Tuesday, October 25, 2005

Why I like Constellation.....

.....and think that it is more than expensive retrofashion.

The great and wise Buckethead, of the Homage Police comments in an earlier post on the general disappointing conservatism of the NASA return to the moon plans.

His arguments are not without merit.

This does look like a step back to the 60s with a capsule that is the exact same proportions as Apollo....albiet bigger.



It is certainly galling when one compares it to things that could have been done, like this design for what became the current shuttle that was doable in 1973


Shoot, given 33 years of progress the type of ship Buckethead and I both want would be more along the lines of this....


ahem....

However, the 2 stage, reusable shuttle, after going through the pork/bureaucrat/government filter ended up with the cumbersome, expensive and fatally flawed design that has left us with wrecked ships and dead crews. And that's not all.

Marcus Lindroos has a huge, comprehensive compilation of US reusable spacecraft designs, nearly all considered at least possible given the technology of as much as 40 years ago. The things that were rejected included this single stage to orbit FULLY reusable shuttle from the mid-70s ........


....and this massive super-heavy-lift VERTOL beastie that was designed in 1963 and, frankly, is still the basis of a lot of reusable proposals including Max Hunters DC-X.


But we got the shuttle.

Hell, talk about retro, riding into space on a solid is right out of the UKs lunar proposals from the 30s!

The two most promising developments of the last 15 years, the above mentioned DCX and the ill fated Venture Star were private ventures that were sabotaged by Clinton and NASA respectively, but were additionally handicapped by NASAs effective gatekeeper status regards space.

The NASA program has not covered itself in glory since Apollo, and even that killed 3 astronauts (Apollo 1) due to incompetence quite similar to that which took the lives of the Challenger and Columbia crews. Indeed, Mark Wade Points out that Gemini was capable of getting us to the moon quicker and cheaper....but Apollo had the careers of bureaucrats involved with it(not to denigrate those who worked on Apollo which WAS a triumph...but NASA has not been good at picking spacecraft).

There have been sufficient paper studies on the shuttle successor to build a space beanstalk out of the print outs....all to no avail. There main result was to kill private efforts as no investors would invest in a start up which would have to compete with NASAs in house design....and their "Pros from Dover" reputation.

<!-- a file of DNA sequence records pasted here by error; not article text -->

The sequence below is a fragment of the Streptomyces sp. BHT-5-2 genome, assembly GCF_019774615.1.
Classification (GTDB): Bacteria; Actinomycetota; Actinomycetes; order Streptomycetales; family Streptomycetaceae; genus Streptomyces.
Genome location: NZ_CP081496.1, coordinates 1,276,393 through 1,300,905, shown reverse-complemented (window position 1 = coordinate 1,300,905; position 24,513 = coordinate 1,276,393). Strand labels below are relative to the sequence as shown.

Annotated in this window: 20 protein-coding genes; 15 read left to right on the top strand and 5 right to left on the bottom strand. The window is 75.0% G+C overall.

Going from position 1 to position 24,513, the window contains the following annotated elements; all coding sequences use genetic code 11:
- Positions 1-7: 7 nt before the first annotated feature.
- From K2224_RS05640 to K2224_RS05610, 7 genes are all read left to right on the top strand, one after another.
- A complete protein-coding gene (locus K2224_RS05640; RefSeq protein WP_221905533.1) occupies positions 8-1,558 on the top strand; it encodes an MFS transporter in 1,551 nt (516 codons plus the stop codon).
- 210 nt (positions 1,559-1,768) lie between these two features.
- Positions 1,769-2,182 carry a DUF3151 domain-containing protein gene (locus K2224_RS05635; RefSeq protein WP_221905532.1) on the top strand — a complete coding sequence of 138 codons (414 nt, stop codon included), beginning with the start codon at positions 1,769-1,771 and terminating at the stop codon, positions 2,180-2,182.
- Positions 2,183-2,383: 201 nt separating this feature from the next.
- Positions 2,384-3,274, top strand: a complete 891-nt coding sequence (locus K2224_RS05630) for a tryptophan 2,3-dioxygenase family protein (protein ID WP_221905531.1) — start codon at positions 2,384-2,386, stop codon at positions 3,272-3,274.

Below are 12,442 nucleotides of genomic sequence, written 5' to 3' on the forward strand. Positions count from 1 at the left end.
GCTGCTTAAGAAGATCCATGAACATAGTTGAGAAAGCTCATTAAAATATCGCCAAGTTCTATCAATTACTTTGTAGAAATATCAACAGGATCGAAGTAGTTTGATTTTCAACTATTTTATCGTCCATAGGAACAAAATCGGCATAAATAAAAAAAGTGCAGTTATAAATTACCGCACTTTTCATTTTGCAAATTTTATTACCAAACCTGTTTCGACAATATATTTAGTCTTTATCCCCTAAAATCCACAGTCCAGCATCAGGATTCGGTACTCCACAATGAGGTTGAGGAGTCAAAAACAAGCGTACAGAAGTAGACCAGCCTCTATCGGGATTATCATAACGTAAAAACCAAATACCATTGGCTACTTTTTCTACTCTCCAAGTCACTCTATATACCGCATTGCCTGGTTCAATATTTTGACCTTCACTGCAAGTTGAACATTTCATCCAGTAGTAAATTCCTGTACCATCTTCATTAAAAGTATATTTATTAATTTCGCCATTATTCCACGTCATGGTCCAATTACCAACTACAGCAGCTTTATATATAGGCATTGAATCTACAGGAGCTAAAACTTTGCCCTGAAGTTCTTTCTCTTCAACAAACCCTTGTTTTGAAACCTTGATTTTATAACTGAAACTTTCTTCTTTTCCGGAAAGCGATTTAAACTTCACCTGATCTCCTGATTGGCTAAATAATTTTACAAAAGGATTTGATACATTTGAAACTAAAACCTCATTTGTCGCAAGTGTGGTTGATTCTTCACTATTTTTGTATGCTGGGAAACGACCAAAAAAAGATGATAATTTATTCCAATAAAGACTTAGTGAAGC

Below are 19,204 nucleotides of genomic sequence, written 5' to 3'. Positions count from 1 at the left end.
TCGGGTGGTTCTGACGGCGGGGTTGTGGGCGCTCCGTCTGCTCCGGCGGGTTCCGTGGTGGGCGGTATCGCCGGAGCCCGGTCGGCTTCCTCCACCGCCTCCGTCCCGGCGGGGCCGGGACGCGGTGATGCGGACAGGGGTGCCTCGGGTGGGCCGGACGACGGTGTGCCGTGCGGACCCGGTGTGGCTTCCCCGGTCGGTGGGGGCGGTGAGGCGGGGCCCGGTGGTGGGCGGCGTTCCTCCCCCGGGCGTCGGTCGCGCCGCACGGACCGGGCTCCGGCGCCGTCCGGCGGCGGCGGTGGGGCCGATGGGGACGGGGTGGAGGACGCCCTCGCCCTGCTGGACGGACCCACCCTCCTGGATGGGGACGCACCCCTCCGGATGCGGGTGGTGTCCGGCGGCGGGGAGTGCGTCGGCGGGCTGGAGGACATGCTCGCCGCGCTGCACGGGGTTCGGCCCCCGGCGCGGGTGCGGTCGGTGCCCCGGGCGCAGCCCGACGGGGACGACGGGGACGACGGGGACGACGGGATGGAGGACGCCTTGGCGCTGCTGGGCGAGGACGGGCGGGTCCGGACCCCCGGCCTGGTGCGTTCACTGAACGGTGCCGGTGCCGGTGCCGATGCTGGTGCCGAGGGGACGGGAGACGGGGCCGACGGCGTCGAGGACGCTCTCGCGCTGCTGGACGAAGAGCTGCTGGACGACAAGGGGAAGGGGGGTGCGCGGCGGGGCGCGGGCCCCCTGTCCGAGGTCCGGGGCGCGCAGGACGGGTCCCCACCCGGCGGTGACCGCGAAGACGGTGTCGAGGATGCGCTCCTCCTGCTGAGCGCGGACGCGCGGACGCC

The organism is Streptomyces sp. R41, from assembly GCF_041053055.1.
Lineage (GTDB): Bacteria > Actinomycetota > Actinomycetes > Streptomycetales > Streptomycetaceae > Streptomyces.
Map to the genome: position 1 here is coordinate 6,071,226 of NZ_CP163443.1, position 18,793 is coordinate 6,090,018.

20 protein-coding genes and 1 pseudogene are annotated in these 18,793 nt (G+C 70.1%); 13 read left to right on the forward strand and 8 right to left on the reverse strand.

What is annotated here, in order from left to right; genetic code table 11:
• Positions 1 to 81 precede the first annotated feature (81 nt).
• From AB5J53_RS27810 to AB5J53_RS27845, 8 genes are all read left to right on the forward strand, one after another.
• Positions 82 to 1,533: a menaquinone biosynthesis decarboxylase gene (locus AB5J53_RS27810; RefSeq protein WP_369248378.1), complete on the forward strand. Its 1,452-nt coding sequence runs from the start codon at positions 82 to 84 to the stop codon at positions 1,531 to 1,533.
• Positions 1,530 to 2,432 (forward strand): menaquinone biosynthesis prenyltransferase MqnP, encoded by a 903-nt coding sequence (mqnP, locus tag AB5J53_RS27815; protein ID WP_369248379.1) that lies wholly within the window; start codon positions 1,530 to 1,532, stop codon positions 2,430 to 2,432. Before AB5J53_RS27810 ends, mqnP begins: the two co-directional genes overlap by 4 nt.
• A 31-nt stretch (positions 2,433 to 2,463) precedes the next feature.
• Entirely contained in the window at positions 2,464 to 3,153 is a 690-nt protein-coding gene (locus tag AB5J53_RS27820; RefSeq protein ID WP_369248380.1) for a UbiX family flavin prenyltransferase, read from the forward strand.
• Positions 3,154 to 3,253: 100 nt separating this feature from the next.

There is hope however, as the X-Prize showed, Space tourism is taking off(literally) and there are more designs by private companies for spacecraft of one form or another than there have been since the 70s.

Project Constellation will develop NO reusable boosters...its reusable capsules will compete with no commercial projects.
NASA WILL STAY OUT OF THE PRIVATE SECTORS WAY!

What they will do is develop improved life support systems, in-space refueling methods and lunar construction techniques. They may even build a permanent base on the moon.
INFRASTRUCTURE! Both direct (L-1 refueling depot, possible lunar base) and indirect (tech and experience)

The rather maligned Heavy Lift Booster could even be used in a decade or so to help build a space elevator.

Is the NASA architecture viable economically? Is it spiffy and cutting edge? No.

But private industry will be, and they will compete and try new and risky things to tap into the space market. The constellation retro-rockets are a temporary fix, and a means of jump starting a manned space program that was boldly going nowhere.
In a generation NASA will be buying its spacecraft from the same companies that will be building them for space hotels, asteroid mining companies and even colonists heading to the Moon, Mars, the asteroids,and maybe Titan.

(Then, once we've mined the Titanite, we'll be ready for those pesky Gamelons!)

1 comment:

buckethead said...

Ken, posted a reply to this over at Perfidy.